Valles: Men’s Costumes (1938-1960)
Fred Valles was an English designer who is mostly know for designing men’s costumes at MGM from 1938-1950, and as one of the Oscar winning designers for “Spartacus” (1960). He was credited professionally as “Valles” (pronounced Va-YEZ), and for reasons unknown, sometimes as Arlington Valles. During the 1950’s, Valles turned to television as the designer for the highly popular children’s “Captain Video” science-fiction series.
Hardly anything is known of Valles’ career before he came to Hollywood or even his personal life in Hollywood. His first film credit is for The Christmas Carol (1938). After this he seems to have settled into a nice niche as a designer of men’s outfits at MGM, often in collaboration with the studio’s other designers of female costumes, such as Helen Rose, Dolly Tree, Walter Plunkett or even head MGM designer Adrian. Valles was a versatile and competent designer who tackled many genres, from westerns to period dramas, and has many solo credits to his name. His impressive list of titles includes The Adventures of Huckleberry Finn (1939), At The Circus (1939), Broadway Melody of 1940 (1940), National Velvet (1944), The Picture of Dorian Gray (1945), The Yearling (1946), The Harvey Girls (1946), Good News (1947), Take Me Out To The Ballgame (1949), The Barkley’s of Broadway (1949), and Kim (1950).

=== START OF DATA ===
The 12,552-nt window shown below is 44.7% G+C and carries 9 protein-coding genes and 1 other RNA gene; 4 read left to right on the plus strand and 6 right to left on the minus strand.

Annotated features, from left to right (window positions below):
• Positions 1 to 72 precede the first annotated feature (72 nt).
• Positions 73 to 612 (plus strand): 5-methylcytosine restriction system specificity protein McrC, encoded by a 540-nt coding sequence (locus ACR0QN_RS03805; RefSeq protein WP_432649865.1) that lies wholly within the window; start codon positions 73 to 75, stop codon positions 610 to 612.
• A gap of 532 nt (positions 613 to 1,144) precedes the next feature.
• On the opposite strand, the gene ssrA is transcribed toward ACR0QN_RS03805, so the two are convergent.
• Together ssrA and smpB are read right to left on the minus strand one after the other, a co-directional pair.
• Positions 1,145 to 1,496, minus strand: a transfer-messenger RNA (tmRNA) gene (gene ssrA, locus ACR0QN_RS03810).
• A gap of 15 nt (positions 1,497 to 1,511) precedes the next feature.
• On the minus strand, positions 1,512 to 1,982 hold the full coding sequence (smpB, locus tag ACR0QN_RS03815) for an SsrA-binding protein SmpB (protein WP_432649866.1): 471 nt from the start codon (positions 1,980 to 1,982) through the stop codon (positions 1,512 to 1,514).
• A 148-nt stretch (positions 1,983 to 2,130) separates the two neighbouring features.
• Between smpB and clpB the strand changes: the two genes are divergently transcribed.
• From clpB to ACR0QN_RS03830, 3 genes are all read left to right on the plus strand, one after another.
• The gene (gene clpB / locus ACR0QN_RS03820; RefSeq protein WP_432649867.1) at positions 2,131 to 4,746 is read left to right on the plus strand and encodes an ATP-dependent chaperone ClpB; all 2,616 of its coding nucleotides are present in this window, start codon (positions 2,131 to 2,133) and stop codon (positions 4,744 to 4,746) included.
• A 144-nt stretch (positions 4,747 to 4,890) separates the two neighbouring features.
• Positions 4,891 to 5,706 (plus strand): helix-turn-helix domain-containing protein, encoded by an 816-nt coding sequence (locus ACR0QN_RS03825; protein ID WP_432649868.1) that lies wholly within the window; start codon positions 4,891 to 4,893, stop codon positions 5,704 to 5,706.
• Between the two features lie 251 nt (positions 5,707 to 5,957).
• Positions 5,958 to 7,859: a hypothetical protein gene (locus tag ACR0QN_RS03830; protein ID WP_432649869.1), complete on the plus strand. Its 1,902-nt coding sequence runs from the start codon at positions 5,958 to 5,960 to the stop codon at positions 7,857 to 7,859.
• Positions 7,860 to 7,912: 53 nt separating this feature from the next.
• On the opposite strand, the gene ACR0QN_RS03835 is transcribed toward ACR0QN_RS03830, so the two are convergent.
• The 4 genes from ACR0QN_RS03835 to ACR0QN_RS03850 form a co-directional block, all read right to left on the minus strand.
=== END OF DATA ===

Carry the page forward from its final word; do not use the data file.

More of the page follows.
After he left MGM, Valles became the costume designers for DuMont Television Productions and worked on their largely forgotten, but wildly popular, Captain Video children’s science fiction TV series’, Captain Video and His Video Rangers (1952-1955), The Secret Files of Captain Video (1953-1954), and Captain Video and His Cartoon Rangers (1956).
Valles ended his career by winning the Best Costume Design – Color, along side fellow designer Bill Thomas, for the Kirk Douglas film Spartacus (1960). The duo beat out some stiff competition from Irene Sharaff for Can-Can, Irene for Midnight Lace, Edith Head for Pepe, and Marjorie Best for Sunrise at Campobello. Spartacus is full of daring, traditional, and at times subtle costumes. A perfect ending to a career that played it safe as the second fiddle.